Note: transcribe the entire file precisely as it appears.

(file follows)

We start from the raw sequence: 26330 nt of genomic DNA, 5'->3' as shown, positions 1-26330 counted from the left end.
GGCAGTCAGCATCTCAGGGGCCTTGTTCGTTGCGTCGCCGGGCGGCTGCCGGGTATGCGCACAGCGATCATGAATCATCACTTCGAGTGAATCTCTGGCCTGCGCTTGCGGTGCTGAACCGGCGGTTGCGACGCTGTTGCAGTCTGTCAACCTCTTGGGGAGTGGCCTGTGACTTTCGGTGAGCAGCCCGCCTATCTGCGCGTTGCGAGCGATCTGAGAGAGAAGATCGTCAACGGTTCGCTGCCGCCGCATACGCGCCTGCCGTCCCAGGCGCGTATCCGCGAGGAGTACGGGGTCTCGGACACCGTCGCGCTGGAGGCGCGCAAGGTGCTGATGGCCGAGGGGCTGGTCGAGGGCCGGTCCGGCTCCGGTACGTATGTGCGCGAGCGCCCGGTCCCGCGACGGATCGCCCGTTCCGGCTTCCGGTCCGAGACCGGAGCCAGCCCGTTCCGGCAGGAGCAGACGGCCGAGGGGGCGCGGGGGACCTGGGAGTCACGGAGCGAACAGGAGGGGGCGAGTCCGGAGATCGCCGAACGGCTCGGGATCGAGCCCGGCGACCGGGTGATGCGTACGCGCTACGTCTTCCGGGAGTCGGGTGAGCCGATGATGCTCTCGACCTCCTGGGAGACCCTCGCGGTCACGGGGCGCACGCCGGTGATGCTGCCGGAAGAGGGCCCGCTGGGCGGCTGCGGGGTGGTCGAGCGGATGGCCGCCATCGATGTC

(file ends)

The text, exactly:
We start from the raw sequence: 26330 nt of genomic DNA, 5'->3' as shown, positions 1-26330 counted from the left end.
GGCAGTCAGCATCTCAGGGGCCTTGTTCGTTGCGTCGCCGGGCGGCTGCCGGGTATGCGCACAGCGATCATGAATCATCACTTCGAGTGAATCTCTGGCCTGCGCTTGCGGTGCTGAACCGGCGGTTGCGACGCTGTTGCAGTCTGTCAACCTCTTGGGGAGTGGCCTGTGACTTTCGGTGAGCAGCCCGCCTATCTGCGCGTTGCGAGCGATCTGAGAGAGAAGATCGTCAACGGTTCGCTGCCGCCGCATACGCGCCTGCCGTCCCAGGCGCGTATCCGCGAGGAGTACGGGGTCTCGGACACCGTCGCGCTGGAGGCGCGCAAGGTGCTGATGGCCGAGGGGCTGGTCGAGGGCCGGTCCGGCTCCGGTACGTATGTGCGCGAGCGCCCGGTCCCGCGACGGATCGCCCGTTCCGGCTTCCGGTCCGAGACCGGAGCCAGCCCGTTCCGGCAGGAGCAGACGGCCGAGGGGGCGCGGGGGACCTGGGAGTCACGGAGCGAACAGGAGGGGGCGAGTCCGGAGATCGCCGAACGGCTCGGGATCGAGCCCGGCGACCGGGTGATGCGTACGCGCTACGTCTTCCGGGAGTCGGGTGAGCCGATGATGCTCTCGACCTCCTGGGAGACCCTCGCGGTCACGGGGCGCACGCCGGTGATGCTGCCGGAAGAGGGCCCGCTGGGCGGCTGCGGGGTGGTCGAGCGGATGGCCGCCATCGATGTC